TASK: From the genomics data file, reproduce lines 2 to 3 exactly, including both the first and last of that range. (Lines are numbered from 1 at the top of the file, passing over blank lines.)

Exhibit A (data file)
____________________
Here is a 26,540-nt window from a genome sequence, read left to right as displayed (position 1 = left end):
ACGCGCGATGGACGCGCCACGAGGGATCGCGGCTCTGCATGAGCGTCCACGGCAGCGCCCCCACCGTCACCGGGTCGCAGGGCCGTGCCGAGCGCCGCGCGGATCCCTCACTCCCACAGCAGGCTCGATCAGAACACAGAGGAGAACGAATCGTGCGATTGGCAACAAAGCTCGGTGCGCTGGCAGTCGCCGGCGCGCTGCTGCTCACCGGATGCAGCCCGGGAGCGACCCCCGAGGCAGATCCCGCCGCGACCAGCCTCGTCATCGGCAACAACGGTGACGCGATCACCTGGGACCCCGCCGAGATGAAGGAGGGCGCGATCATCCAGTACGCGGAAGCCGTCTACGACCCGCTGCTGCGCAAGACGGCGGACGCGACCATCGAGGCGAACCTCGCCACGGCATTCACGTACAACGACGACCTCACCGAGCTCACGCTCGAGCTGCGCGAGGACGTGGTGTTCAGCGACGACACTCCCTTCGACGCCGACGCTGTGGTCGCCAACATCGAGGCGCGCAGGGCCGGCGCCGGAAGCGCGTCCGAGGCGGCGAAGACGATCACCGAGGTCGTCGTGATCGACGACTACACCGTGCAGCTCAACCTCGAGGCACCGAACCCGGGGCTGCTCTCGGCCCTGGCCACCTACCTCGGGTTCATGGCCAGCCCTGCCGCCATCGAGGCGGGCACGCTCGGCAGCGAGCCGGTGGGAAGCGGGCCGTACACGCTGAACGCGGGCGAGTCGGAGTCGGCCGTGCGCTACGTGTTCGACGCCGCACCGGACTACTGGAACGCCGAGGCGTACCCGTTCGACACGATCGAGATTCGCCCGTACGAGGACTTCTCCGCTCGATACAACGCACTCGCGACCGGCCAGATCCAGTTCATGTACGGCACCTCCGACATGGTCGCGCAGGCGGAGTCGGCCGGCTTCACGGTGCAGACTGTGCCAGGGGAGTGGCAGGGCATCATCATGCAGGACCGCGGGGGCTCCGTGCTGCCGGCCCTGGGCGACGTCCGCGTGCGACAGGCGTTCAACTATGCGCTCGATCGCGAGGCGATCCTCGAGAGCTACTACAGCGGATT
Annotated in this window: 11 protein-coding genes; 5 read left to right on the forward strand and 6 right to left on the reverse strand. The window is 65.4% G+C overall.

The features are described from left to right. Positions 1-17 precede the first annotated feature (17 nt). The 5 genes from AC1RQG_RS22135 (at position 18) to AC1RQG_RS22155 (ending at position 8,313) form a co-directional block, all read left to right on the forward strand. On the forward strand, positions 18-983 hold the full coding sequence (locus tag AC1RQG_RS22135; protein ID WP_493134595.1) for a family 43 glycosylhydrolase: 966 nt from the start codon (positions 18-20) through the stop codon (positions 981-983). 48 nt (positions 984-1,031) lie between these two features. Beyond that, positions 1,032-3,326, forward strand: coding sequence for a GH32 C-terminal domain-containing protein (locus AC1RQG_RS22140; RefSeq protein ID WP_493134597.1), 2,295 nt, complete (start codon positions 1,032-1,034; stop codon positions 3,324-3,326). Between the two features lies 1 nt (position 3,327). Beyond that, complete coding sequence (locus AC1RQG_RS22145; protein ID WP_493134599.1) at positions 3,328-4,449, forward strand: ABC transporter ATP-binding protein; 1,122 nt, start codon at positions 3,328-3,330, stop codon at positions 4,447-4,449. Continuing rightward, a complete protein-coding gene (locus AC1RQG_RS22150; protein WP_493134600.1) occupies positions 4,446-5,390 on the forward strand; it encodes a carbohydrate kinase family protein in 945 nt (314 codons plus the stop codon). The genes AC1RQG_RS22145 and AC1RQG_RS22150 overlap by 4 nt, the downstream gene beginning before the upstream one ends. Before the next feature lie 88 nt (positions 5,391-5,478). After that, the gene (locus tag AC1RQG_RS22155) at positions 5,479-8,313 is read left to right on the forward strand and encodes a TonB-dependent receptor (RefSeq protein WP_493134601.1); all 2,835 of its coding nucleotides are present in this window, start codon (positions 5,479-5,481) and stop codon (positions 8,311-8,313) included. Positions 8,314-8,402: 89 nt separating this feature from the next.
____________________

ACGCGCGATGGACGCGCCACGAGGGATCGCGGCTCTGCATGAGCGTCCACGGCAGCGCCCCCACCGTCACCGGGTCGCAGGGCCGTGCCGAGCGCCGCGCGGATCCCTCACTCCCACAGCAGGCTCGATCAGAACACAGAGGAGAACGAATCGTGCGATTGGCAACAAAGCTCGGTGCGCTGGCAGTCGCCGGCGCGCTGCTGCTCACCGGATGCAGCCCGGGAGCGACCCCCGAGGCAGATCCCGCCGCGACCAGCCTCGTCATCGGCAACAACGGTGACGCGATCACCTGGGACCCCGCCGAGATGAAGGAGGGCGCGATCATCCAGTACGCGGAAGCCGTCTACGACCCGCTGCTGCGCAAGACGGCGGACGCGACCATCGAGGCGAACCTCGCCACGGCATTCACGTACAACGACGACCTCACCGAGCTCACGCTCGAGCTGCGCGAGGACGTGGTGTTCAGCGACGACACTCCCTTCGACGCCGACGCTGTGGTCGCCAACATCGAGGCGCGCAGGGCCGGCGCCGGAAGCGCGTCCGAGGCGGCGAAGACGATCACCGAGGTCGTCGTGATCGACGACTACACCGTGCAGCTCAACCTCGAGGCACCGAACCCGGGGCTGCTCTCGGCCCTGGCCACCTACCTCGGGTTCATGGCCAGCCCTGCCGCCATCGAGGCGGGCACGCTCGGCAGCGAGCCGGTGGGAAGCGGGCCGTACACGCTGAACGCGGGCGAGTCGGAGTCGGCCGTGCGCTACGTGTTCGACGCCGCACCGGACTACTGGAACGCCGAGGCGTACCCGTTCGACACGATCGAGATTCGCCCGTACGAGGACTTCTCCGCTCGATACAACGCACTCGCGACCGGCCAGATCCAGTTCATGTACGGCACCTCCGACATGGTCGCGCAGGCGGAGTCGGCCGGCTTCACGGTGCAGACTGTGCCAGGGGAGTGGCAGGGCATCATCATGCAGGACCGCGGGGGCTCCGTGCTGCCGGCCCTGGGCGACGTCCGCGTGCGACAGGCGTTCAACTATGCGCTCGATCGCGAGGCGATCCTCGAGAGCTACTACAGCGGATT
Annotated in this window: 11 protein-coding genes; 5 read left to right on the forward strand and 6 right to left on the reverse strand. The window is 65.4% G+C overall.